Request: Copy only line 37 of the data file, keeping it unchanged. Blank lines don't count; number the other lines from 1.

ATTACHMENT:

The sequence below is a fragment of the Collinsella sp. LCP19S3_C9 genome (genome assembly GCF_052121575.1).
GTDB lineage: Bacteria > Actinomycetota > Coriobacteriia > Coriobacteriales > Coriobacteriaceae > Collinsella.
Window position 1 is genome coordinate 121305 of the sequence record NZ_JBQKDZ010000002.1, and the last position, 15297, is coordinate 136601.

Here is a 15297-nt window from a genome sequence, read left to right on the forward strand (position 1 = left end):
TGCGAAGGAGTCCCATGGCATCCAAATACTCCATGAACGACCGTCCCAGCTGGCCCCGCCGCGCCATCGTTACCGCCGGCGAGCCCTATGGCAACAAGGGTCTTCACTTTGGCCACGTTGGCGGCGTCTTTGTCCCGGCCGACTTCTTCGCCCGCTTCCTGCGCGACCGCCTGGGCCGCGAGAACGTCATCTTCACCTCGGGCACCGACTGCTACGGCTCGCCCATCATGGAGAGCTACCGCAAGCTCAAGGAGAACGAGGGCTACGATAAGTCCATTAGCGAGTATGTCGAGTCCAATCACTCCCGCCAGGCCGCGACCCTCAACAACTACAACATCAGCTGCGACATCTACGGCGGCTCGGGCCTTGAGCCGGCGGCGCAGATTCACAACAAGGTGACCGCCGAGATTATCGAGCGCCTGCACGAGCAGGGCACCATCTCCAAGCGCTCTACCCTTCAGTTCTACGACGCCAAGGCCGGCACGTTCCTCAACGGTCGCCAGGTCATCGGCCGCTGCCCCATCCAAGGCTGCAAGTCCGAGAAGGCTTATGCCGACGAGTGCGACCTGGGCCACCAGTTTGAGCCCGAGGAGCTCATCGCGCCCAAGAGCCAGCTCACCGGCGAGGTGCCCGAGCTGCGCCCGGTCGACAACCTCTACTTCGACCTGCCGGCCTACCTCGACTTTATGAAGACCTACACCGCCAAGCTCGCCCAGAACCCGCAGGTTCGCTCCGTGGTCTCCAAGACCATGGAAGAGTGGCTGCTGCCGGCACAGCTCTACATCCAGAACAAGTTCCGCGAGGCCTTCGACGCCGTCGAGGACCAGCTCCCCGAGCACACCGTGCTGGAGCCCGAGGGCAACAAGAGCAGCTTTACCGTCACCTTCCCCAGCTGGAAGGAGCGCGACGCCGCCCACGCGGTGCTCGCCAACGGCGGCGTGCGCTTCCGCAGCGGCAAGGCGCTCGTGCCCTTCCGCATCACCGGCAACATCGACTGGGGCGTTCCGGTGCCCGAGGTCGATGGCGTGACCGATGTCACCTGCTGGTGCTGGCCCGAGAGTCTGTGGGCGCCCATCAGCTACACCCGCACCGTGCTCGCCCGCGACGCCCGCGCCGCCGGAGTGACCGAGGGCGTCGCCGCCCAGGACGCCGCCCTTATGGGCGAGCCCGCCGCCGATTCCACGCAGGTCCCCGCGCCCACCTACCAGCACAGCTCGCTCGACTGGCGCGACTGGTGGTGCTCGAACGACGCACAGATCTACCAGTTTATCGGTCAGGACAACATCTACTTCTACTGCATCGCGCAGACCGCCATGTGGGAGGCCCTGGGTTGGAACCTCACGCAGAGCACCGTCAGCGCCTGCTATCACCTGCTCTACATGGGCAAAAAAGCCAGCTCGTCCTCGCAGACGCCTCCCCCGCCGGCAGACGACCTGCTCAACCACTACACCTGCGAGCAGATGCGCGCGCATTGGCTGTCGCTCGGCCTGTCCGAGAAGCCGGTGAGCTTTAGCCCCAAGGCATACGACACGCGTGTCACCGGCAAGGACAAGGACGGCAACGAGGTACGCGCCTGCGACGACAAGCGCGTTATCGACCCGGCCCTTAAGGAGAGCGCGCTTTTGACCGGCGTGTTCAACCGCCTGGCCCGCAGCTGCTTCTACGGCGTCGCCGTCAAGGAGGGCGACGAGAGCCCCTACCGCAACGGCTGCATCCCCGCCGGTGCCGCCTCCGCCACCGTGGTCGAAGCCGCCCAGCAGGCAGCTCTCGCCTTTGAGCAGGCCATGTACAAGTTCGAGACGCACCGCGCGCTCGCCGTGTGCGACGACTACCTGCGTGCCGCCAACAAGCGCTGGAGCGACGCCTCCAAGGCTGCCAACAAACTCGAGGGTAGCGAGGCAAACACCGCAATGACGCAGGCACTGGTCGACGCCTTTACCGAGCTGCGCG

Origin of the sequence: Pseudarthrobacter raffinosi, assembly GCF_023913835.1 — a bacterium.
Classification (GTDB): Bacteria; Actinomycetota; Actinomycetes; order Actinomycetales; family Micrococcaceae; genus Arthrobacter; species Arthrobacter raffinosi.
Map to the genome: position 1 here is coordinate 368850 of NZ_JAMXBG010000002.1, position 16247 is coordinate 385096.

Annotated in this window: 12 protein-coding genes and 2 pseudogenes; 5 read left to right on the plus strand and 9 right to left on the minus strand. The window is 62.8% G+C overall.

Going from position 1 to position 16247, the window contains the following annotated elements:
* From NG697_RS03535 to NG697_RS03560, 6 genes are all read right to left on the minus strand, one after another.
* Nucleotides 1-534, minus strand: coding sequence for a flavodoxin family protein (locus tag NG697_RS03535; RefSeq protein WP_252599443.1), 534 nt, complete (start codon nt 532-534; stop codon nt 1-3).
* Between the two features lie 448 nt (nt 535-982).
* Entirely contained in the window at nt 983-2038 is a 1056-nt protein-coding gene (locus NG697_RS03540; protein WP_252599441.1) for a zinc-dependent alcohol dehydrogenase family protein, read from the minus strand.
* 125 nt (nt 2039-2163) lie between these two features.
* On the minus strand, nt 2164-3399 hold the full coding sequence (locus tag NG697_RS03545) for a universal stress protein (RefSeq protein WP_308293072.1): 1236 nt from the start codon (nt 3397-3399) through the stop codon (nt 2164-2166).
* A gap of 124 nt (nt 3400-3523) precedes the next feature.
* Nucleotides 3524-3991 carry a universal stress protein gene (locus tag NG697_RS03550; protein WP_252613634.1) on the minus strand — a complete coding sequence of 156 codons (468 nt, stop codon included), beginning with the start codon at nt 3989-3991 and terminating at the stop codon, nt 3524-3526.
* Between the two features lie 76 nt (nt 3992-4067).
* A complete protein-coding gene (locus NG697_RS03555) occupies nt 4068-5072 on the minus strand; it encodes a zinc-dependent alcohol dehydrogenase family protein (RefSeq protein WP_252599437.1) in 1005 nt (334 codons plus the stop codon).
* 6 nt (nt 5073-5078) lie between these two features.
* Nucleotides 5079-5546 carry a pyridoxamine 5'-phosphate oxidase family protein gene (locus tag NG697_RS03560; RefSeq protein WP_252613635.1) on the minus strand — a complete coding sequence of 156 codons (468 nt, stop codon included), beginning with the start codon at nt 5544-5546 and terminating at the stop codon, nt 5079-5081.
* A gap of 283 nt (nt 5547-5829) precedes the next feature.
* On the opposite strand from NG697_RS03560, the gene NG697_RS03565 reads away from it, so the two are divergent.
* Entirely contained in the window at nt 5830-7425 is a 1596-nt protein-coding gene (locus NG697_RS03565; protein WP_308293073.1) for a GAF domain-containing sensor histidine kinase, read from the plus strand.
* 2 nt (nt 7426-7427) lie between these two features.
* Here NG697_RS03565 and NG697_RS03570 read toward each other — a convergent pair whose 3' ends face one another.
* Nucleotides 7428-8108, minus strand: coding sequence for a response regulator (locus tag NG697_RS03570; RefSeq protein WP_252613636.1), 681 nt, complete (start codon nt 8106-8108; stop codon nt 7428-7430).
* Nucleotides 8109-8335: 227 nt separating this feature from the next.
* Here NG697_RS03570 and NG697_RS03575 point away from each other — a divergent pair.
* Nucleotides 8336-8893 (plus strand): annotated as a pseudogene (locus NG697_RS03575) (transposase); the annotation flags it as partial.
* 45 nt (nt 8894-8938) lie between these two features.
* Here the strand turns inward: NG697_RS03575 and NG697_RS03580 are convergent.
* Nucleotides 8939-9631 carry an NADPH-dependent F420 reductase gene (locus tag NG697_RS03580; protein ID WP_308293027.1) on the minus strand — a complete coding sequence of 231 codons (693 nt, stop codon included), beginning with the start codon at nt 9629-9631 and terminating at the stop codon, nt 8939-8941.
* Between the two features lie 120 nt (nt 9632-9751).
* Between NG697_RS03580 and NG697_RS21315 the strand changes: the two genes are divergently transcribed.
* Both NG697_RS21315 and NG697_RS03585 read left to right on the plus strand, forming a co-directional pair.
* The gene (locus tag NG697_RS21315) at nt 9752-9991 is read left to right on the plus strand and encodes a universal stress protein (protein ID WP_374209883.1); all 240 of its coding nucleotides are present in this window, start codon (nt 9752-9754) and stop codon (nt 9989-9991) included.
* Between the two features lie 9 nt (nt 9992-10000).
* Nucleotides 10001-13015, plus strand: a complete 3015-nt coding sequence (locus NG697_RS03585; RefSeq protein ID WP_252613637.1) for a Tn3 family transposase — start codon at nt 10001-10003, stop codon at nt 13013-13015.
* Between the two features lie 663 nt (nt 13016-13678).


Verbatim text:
* Both NG697_RS21315 and NG697_RS03585 read left to right on the plus strand, forming a co-directional pair.